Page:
The fact that we, a student-led group, have come to bear the responsibility for securing funding, hiring facilitators, and obtaining naloxone kits in order for the student body to receive this life-saving training is an egregious failure of the university administration who continue to ignore this issue. We are ill-equipped to meet this need for the entire campus community; moreover, we do not feel it should be our responsibility given the resources the University of Toronto has at its disposal.

Training frontline university staff and making naloxone kits available on campus is a necessary first step that the university must take in the collective fight against the overdose crisis that is devastating our city. While we are firmly committed to an abolitionist framework and future, we recognize that addressing the immediate need of preventing overdose deaths on campus requires all frontline campus responders to be adequately equipped in the event of an overdose.

We, the University of Toronto Chapter of Canadian Students for Sensible Drug Policy. along with the groups listed below, are calling on you, President Meric Gertler, as the leader of this university, to work with your administration to implement the following measures immediately:

  1. Mandate overdose response training for all first responder staff on campus, including residence staff, emergency first responders, campus police, and campus security;
  2. Equip these groups with naloxone kits and training resources;
  3. Ensure that the Health & Wellness Centre provides easily accessible naloxone kits and regular, recurring overdose response training sessions for students and staff, preferably facilitated by a harm reduction worker.

Lives are at stake. You must take action now.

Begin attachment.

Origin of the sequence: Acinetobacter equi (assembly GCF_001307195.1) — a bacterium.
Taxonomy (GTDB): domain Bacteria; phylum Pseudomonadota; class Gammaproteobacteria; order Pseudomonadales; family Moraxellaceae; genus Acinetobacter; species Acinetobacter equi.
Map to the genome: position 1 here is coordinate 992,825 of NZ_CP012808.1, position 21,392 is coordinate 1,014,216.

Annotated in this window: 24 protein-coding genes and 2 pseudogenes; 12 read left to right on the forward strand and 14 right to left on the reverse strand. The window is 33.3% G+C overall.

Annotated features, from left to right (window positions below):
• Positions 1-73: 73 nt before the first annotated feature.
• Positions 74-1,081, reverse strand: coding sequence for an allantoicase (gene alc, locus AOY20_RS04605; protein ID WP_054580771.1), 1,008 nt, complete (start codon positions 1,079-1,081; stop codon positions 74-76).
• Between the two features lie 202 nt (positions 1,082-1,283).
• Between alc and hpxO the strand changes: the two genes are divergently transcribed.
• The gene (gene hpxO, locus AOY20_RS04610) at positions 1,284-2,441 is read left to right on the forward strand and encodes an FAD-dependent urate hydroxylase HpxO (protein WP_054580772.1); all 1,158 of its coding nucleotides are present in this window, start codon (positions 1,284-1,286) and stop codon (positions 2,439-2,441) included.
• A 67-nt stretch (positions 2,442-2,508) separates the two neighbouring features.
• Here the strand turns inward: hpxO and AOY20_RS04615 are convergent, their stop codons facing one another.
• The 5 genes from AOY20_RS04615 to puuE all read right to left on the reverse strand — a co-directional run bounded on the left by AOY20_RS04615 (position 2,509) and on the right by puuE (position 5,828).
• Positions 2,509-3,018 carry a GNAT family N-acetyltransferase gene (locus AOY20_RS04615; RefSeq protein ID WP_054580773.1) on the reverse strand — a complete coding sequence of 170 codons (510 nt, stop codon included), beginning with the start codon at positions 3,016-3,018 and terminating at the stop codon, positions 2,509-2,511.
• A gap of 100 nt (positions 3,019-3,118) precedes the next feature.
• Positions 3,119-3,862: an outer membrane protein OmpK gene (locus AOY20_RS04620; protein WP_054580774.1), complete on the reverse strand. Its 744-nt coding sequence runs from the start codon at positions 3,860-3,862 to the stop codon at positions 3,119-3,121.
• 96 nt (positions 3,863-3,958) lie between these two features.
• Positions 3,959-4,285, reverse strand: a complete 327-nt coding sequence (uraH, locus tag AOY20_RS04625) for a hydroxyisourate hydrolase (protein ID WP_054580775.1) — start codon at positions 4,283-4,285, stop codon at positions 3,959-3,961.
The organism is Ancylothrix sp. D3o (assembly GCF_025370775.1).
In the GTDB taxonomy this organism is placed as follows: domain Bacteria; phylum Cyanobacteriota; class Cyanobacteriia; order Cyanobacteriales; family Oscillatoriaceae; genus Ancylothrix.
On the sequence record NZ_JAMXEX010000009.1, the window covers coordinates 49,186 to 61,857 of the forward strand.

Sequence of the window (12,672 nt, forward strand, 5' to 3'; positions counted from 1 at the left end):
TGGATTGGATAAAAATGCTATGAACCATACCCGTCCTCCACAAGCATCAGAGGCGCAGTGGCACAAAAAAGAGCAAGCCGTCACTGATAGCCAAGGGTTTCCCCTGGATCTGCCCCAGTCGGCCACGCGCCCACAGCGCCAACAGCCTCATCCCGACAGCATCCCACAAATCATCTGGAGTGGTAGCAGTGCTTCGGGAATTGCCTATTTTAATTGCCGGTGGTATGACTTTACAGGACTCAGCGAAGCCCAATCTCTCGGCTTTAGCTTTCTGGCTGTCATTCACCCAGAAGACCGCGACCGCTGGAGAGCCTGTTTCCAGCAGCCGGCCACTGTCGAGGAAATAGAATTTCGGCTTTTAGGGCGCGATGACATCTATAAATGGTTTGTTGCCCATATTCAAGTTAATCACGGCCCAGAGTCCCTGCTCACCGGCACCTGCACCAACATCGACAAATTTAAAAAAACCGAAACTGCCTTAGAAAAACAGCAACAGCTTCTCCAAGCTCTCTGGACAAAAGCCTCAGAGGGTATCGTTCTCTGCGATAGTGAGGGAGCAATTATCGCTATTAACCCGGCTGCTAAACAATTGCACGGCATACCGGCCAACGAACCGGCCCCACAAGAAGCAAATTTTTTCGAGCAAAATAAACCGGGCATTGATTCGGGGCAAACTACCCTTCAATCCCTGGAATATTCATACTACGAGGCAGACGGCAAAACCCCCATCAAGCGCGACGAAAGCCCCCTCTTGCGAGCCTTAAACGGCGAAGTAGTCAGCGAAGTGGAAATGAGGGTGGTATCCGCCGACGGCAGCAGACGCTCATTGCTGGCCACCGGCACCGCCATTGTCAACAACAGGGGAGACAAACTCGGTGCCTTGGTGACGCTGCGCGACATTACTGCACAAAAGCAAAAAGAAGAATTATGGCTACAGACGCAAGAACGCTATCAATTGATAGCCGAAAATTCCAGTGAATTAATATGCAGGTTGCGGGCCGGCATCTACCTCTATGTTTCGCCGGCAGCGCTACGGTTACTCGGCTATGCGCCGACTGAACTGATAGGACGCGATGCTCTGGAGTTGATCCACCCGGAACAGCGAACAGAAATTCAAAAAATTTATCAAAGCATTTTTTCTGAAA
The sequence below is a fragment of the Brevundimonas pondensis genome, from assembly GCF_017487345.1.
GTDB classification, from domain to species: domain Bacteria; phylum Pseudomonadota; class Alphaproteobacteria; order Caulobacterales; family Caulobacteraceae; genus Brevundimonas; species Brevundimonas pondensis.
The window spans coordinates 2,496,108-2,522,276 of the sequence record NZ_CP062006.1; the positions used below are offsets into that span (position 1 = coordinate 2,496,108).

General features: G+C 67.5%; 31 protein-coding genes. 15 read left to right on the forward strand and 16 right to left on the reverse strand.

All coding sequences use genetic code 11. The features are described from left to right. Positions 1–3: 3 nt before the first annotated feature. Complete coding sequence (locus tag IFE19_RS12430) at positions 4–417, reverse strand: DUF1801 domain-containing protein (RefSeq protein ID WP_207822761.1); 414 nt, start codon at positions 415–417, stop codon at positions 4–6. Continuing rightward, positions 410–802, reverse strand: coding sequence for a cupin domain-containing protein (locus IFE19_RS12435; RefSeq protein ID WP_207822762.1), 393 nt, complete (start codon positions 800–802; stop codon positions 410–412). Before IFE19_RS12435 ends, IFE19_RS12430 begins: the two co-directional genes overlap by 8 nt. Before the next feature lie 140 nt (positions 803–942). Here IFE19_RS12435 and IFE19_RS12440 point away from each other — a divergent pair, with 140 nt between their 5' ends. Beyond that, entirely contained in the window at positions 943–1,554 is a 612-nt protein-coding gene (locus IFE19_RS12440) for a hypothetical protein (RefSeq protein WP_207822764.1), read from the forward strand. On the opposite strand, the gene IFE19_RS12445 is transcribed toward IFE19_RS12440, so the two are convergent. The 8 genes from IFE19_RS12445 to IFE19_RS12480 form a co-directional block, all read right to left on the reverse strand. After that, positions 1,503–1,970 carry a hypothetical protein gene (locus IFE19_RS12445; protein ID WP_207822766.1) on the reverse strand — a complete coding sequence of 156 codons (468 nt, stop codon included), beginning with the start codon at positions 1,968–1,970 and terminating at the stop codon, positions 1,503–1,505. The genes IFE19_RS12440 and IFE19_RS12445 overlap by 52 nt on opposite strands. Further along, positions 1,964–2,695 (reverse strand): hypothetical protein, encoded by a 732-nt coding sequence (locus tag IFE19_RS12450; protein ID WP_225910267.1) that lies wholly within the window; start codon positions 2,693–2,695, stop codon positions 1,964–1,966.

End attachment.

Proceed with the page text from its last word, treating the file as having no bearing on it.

University of Toronto Chapter of Canadian Students for Sensible Drug Policy 

Amnesty International University of Toronto Scarborough

Black Medical Students’ Association 

Black Social Work Student Association 

Graduate Nurses’ Student Society

Graduate Student Association, Factor-Inwentash Faculty of Social Work

Health Students Fight Back at U of T Medicine

Institute of Health Policy, Management and Evaluation Graduate Students Union

Justice Rehab

Nursing Undergraduate Society 

OISE International Students’ Association

Ontario Public Interest Research Group Toronto

Pharmaceutical Sciences Graduate Student Association

Public Health Students’ Association

The Empowerment Council: Systemic Advocates in Mental Health and Addiction

University of Toronto Emergency Medicine Interest Group

University of Toronto Faculty of Medicine Anti-Oppression Educators Group

University of Toronto International Health Programs Student Organization

University of Toronto Medical Society

University of Toronto Mississauga Students’ Union 

University of Toronto Occupational Science and Occupational Therapy Student Association

University of Toronto Physical Therapy Student Council

University of Toronto Psychiatry Interest Group

University of Toronto Scarborough Campus Students’ Union

University of Toronto Students’ Union